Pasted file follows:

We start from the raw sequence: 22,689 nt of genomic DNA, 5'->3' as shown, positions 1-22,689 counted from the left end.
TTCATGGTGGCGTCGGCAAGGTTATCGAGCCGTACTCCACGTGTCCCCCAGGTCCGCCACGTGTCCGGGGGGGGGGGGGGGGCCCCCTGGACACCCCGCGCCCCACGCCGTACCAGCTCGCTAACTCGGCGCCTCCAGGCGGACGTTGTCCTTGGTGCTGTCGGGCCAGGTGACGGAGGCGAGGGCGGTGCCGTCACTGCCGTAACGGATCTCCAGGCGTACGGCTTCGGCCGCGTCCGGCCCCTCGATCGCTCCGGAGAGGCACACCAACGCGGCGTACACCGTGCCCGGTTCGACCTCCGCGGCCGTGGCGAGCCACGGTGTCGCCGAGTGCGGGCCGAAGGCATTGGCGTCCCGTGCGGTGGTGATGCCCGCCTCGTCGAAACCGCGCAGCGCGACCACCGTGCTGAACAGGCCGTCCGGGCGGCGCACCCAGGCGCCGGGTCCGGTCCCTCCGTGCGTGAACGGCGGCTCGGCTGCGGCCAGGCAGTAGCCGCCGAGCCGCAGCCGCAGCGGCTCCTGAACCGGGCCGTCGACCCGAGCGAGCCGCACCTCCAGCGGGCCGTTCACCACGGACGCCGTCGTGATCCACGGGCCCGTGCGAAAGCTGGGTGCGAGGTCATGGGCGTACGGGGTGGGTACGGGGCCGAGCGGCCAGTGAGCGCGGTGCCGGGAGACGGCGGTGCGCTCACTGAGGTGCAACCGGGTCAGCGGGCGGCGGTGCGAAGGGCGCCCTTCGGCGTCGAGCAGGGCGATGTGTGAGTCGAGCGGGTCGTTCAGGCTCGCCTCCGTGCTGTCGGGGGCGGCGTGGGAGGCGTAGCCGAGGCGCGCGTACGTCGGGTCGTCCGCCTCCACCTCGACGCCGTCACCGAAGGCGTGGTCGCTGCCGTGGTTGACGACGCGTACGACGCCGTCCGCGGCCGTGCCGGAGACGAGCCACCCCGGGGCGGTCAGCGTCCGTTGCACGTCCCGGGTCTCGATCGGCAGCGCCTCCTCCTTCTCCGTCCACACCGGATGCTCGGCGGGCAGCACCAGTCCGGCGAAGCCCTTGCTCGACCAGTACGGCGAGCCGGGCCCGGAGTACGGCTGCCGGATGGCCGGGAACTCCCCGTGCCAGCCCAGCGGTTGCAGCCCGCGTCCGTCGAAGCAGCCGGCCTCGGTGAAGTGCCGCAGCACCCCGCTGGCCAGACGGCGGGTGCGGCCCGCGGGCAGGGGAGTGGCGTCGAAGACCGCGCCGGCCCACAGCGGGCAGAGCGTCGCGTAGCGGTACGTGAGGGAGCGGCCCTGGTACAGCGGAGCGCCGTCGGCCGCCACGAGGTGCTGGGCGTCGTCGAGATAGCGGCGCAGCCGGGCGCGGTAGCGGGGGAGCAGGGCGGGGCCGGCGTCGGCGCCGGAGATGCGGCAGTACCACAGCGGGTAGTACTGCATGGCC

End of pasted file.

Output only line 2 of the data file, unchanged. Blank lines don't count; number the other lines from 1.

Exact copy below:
TTCATGGTGGCGTCGGCAAGGTTATCGAGCCGTACTCCACGTGTCCCCCAGGTCCGCCACGTGTCCGGGGGGGGGGGGGGGGCCCCCTGGACACCCCGCGCCCCACGCCGTACCAGCTCGCTAACTCGGCGCCTCCAGGCGGACGTTGTCCTTGGTGCTGTCGGGCCAGGTGACGGAGGCGAGGGCGGTGCCGTCACTGCCGTAACGGATCTCCAGGCGTACGGCTTCGGCCGCGTCCGGCCCCTCGATCGCTCCGGAGAGGCACACCAACGCGGCGTACACCGTGCCCGGTTCGACCTCCGCGGCCGTGGCGAGCCACGGTGTCGCCGAGTGCGGGCCGAAGGCATTGGCGTCCCGTGCGGTGGTGATGCCCGCCTCGTCGAAACCGCGCAGCGCGACCACCGTGCTGAACAGGCCGTCCGGGCGGCGCACCCAGGCGCCGGGTCCGGTCCCTCCGTGCGTGAACGGCGGCTCGGCTGCGGCCAGGCAGTAGCCGCCGAGCCGCAGCCGCAGCGGCTCCTGAACCGGGCCGTCGACCCGAGCGAGCCGCACCTCCAGCGGGCCGTTCACCACGGACGCCGTCGTGATCCACGGGCCCGTGCGAAAGCTGGGTGCGAGGTCATGGGCGTACGGGGTGGGTACGGGGCCGAGCGGCCAGTGAGCGCGGTGCCGGGAGACGGCGGTGCGCTCACTGAGGTGCAACCGGGTCAGCGGGCGGCGGTGCGAAGGGCGCCCTTCGGCGTCGAGCAGGGCGATGTGTGAGTCGAGCGGGTCGTTCAGGCTCGCCTCCGTGCTGTCGGGGGCGGCGTGGGAGGCGTAGCCGAGGCGCGCGTACGTCGGGTCGTCCGCCTCCACCTCGACGCCGTCACCGAAGGCGTGGTCGCTGCCGTGGTTGACGACGCGTACGACGCCGTCCGCGGCCGTGCCGGAGACGAGCCACCCCGGGGCGGTCAGCGTCCGTTGCACGTCCCGGGTCTCGATCGGCAGCGCCTCCTCCTTCTCCGTCCACACCGGATGCTCGGCGGGCAGCACCAGTCCGGCGAAGCCCTTGCTCGACCAGTACGGCGAGCCGGGCCCGGAGTACGGCTGCCGGATGGCCGGGAACTCCCCGTGCCAGCCCAGCGGTTGCAGCCCGCGTCCGTCGAAGCAGCCGGCCTCGGTGAAGTGCCGCAGCACCCCGCTGGCCAGACGGCGGGTGCGGCCCGCGGGCAGGGGAGTGGCGTCGAAGACCGCGCCGGCCCACAGCGGGCAGAGCGTCGCGTAGCGGTACGTGAGGGAGCGGCCCTGGTACAGCGGAGCGCCGTCGGCCGCCACGAGGTGCTGGGCGTCGTCGAGATAGCGGCGCAGCCGGGCGCGGTAGCGGGGGAGCAGGGCGGGGCCGGCGTCGGCGCCGGAGATGCGGCAGTACCACAGCGGGTAGTACTGCATGGCC